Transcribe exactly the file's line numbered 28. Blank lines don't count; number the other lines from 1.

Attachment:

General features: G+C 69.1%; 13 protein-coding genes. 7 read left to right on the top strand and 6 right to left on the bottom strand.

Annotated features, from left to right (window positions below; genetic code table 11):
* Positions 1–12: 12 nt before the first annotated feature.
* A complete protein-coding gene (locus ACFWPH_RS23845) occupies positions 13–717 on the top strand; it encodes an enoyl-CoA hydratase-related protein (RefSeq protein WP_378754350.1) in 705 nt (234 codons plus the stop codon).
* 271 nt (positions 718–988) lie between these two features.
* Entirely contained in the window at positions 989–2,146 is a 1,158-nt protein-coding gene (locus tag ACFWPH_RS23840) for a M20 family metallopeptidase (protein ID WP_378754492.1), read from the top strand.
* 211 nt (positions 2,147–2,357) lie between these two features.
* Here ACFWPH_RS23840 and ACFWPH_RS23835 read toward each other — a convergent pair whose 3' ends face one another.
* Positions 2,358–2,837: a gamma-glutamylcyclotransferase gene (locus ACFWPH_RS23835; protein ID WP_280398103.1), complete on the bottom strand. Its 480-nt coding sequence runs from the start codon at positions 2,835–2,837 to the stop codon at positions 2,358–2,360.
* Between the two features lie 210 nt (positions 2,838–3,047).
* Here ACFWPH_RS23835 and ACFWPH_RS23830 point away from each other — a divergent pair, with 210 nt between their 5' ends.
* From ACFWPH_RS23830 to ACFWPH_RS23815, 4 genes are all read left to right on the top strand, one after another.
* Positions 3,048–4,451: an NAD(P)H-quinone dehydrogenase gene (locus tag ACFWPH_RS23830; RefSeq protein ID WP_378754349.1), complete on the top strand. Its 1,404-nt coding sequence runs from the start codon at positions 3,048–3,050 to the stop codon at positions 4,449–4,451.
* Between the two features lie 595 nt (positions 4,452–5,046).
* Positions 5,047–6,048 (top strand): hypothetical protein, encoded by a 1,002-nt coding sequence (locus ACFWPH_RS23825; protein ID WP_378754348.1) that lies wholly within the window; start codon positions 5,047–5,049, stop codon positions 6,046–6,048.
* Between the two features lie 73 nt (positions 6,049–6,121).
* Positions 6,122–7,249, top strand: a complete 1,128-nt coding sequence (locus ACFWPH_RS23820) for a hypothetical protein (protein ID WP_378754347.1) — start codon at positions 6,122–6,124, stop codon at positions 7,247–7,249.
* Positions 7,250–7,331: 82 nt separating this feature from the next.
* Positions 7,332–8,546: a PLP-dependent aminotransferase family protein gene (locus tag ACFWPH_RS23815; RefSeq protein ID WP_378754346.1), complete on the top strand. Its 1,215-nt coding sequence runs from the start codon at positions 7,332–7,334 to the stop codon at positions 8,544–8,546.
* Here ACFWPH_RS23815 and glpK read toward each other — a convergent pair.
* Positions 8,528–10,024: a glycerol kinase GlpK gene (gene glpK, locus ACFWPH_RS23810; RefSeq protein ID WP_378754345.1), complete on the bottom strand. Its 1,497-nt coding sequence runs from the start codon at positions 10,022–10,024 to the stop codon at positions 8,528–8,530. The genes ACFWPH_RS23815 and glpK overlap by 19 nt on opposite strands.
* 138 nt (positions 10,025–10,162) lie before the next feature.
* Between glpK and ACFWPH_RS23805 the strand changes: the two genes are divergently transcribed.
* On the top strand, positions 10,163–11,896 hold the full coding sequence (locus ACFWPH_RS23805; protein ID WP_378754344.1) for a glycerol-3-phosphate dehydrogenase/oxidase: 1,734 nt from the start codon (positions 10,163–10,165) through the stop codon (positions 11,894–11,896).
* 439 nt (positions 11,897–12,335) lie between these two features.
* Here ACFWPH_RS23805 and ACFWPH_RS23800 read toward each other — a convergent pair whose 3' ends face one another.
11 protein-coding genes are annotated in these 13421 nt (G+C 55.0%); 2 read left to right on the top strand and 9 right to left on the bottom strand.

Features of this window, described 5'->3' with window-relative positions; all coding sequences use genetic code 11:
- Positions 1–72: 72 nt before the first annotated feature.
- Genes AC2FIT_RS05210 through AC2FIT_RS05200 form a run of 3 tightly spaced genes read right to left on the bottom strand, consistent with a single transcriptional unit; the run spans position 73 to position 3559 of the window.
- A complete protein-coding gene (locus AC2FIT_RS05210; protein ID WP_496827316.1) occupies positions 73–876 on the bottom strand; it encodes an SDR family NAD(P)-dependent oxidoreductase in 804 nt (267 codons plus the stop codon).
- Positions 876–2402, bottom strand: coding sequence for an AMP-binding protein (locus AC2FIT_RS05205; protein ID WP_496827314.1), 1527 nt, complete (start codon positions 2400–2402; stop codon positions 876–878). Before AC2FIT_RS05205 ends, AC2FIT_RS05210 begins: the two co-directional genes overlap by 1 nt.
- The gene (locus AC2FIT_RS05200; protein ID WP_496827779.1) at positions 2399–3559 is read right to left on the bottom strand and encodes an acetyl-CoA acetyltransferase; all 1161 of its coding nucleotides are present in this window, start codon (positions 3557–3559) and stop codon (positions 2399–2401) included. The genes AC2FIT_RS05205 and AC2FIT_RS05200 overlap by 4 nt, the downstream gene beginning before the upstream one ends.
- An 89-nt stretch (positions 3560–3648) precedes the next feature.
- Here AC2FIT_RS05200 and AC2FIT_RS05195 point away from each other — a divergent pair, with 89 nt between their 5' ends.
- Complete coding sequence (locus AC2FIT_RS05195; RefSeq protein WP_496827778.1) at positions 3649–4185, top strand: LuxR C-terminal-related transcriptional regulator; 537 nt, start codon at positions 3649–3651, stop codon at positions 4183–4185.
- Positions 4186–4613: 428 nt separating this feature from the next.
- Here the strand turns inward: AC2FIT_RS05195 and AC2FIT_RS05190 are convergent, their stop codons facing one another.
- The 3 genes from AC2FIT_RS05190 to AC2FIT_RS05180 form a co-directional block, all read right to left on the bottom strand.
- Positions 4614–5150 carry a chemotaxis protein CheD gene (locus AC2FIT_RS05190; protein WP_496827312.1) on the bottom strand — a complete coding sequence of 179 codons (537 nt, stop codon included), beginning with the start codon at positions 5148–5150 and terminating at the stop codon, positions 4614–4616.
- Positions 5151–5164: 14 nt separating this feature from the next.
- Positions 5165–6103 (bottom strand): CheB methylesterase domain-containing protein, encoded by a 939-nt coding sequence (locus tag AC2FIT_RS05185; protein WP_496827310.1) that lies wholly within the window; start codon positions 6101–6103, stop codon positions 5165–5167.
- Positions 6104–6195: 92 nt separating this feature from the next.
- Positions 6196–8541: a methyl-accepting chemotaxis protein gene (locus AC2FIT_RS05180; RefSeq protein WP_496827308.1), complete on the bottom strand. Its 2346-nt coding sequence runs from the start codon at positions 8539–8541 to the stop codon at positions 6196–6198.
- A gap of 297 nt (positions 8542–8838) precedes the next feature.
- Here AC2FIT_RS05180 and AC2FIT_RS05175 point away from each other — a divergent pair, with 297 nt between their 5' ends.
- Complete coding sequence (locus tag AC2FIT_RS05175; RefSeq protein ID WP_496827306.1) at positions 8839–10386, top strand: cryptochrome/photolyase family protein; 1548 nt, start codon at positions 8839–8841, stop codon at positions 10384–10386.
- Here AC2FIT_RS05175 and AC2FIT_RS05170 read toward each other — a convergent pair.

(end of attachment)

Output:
Features of this window, described 5'->3' with window-relative positions; all coding sequences use genetic code 11: